I first got into music back in the dial-up days. We didn’t have Spotify or Pandora; the closest thing we had to music streaming was our rich friend’s dad’s satellite radio. If we wanted to hear a specific song, we had to wait an hour or more to download it – yes, just one song. And there was nothing worse than spending hours waiting for a song to download, only for it to suck. Before adding anything to my Limewire queue, I needed assurance that it was gonna be worth it.
I spent hours a day poring over music sites, record label rosters, and liner notes, hoping to find bands that would be worth the download time. CPU processing was precious back then, and if you didn’t have an industrial cooling unit hooked up to your computer, downloading too many files at a time was a recipe for overheating your motherboard.
In my research, there was one band that I couldn’t escape: Sunny Day Real Estate. Nearly all of my favorite bands listed them as an influence. Any forum about emo gushed about them. A few authors even credited them with the genre’s genesis. I took a shot. I queued up “Friday,” and the rest, as they say, is history. Sunny Day Real Estate quickly became one of my favorite bands. From the punk energy of Diary to the prog-rock tinged How It Feels To Be Something On, every moment of their four-album discography was as close to perfect as emo got.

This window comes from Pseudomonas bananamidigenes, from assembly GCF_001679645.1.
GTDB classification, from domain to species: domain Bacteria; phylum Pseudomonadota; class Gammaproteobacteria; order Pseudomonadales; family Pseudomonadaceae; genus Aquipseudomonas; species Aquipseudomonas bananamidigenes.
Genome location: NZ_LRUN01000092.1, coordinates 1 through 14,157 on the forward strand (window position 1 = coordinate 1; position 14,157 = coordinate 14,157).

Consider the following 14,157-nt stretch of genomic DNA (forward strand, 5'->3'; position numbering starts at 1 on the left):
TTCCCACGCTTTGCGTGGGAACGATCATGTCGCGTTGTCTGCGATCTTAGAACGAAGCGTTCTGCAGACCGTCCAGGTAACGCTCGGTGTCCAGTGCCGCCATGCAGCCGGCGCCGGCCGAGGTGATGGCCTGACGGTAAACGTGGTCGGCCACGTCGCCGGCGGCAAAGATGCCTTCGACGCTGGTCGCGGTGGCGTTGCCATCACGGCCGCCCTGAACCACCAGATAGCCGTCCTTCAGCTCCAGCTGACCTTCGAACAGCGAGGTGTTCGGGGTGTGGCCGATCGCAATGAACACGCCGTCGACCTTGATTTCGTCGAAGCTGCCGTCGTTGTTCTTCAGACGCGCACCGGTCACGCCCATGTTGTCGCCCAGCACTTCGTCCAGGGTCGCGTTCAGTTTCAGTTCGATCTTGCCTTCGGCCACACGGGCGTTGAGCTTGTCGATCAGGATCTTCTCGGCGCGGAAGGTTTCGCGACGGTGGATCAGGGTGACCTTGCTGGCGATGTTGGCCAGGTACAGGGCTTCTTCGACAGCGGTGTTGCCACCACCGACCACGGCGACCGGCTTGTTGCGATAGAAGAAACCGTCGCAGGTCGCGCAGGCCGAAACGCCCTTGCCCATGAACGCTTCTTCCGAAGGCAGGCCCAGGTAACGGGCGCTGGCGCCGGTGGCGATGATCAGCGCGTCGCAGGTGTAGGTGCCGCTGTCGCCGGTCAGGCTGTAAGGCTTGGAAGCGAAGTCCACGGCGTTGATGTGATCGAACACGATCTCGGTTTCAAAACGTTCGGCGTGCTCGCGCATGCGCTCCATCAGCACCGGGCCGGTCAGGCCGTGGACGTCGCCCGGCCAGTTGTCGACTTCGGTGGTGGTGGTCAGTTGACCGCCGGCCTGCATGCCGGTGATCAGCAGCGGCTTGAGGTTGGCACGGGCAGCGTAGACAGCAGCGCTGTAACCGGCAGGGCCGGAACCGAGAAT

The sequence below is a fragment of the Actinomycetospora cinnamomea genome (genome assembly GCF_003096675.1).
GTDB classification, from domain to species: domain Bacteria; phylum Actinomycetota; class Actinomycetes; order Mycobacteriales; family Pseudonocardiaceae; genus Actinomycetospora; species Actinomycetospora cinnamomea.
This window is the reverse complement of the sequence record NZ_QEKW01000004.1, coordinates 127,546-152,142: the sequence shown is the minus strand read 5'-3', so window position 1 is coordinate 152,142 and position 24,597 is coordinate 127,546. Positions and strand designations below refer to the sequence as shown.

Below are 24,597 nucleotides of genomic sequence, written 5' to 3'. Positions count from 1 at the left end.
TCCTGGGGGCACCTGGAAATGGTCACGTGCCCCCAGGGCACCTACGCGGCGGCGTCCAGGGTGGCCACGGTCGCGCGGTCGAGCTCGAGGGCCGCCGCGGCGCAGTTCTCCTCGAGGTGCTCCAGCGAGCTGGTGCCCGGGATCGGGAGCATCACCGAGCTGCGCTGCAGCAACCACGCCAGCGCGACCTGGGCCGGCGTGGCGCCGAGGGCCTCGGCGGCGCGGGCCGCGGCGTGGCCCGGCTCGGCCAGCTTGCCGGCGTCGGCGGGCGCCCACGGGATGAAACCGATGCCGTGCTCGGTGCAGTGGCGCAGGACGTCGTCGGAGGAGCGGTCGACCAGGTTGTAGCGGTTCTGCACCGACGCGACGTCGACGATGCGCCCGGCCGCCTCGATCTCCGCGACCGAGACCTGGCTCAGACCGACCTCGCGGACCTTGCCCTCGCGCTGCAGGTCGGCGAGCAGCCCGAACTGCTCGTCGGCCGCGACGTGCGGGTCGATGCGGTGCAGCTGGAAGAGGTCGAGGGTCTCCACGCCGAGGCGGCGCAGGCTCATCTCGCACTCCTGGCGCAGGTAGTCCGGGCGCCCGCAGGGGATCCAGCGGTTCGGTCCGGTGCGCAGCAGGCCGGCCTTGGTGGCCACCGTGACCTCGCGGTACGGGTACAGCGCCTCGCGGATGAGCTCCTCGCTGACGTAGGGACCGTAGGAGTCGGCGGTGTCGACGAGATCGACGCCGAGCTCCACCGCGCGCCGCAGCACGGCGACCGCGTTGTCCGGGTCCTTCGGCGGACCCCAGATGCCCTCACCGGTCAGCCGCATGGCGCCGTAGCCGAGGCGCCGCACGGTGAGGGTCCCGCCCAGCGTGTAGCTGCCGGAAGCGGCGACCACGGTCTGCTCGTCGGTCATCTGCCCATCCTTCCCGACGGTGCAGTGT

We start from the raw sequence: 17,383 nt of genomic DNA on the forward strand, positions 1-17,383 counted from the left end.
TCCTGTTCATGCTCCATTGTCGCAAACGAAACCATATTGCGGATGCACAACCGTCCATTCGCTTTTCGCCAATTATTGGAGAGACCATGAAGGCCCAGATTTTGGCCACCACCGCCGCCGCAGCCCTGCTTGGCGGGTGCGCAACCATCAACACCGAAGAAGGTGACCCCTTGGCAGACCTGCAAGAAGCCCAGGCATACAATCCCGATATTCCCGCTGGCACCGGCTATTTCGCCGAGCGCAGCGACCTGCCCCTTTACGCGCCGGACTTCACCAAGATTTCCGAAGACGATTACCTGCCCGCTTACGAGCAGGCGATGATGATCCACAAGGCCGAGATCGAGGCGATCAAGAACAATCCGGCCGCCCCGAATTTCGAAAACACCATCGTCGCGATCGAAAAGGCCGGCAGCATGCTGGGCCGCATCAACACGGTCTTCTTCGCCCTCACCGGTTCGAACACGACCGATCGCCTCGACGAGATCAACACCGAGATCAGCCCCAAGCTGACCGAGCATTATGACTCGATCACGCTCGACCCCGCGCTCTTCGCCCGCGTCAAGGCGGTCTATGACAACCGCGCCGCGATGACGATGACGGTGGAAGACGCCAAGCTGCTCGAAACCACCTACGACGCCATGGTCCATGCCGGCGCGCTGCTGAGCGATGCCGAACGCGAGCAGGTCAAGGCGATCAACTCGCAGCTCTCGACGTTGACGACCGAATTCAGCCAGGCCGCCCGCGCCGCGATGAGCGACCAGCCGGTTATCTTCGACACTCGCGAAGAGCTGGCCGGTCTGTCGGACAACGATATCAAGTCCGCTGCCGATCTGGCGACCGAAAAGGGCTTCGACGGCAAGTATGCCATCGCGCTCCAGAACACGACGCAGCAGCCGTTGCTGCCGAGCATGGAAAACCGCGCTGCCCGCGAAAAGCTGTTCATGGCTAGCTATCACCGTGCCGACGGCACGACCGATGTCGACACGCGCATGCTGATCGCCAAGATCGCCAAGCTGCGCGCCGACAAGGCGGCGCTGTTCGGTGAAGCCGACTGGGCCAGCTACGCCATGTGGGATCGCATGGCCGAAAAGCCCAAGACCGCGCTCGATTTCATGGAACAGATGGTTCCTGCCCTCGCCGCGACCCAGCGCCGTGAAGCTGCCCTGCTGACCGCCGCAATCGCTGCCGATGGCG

Lead singer Jeremy Enigk‘s solo output has been similarly brilliant, even if it lacked the fire of his full-band releases. His newest offering, Ghosts, has the same lush orchestration and anthemic songwriting that has marked all of his solo records, but there are more hints as to his hardcore punk roots than before.
The chamber pop of songs like “Empty Row” feel at home on his delightfully strange solo debut Return of the Frog Queen. “Victory,” with its plodding piano and bittersweet melody, is as heartbreaking a tune as anything on the masterful World Waits. The Beatles-esque “Ancient Worlds” is reminiscent of SDRE side project Fire Theft.
But there are a few moments where Enigk gets a little more rock and roll. “Sacred Fire” moves along with a driving beat about 20bpm faster than anything he’s done since the last Sunny Day album. “Amazing Worlds” sounds like an outtake from How It Feels to Be Something On. He even screams during “The Wait is Over” and “Onaroll.”
It’s tempting to say that this is Jeremy Enigk’s best solo record yet. And if it weren’t for the strength of those records, it’d be an easy statement to make. But in the face of such an impressive discography, it takes an incredible record to even stand toe to toe with the other albums. And make no mistake: this is an incredible record.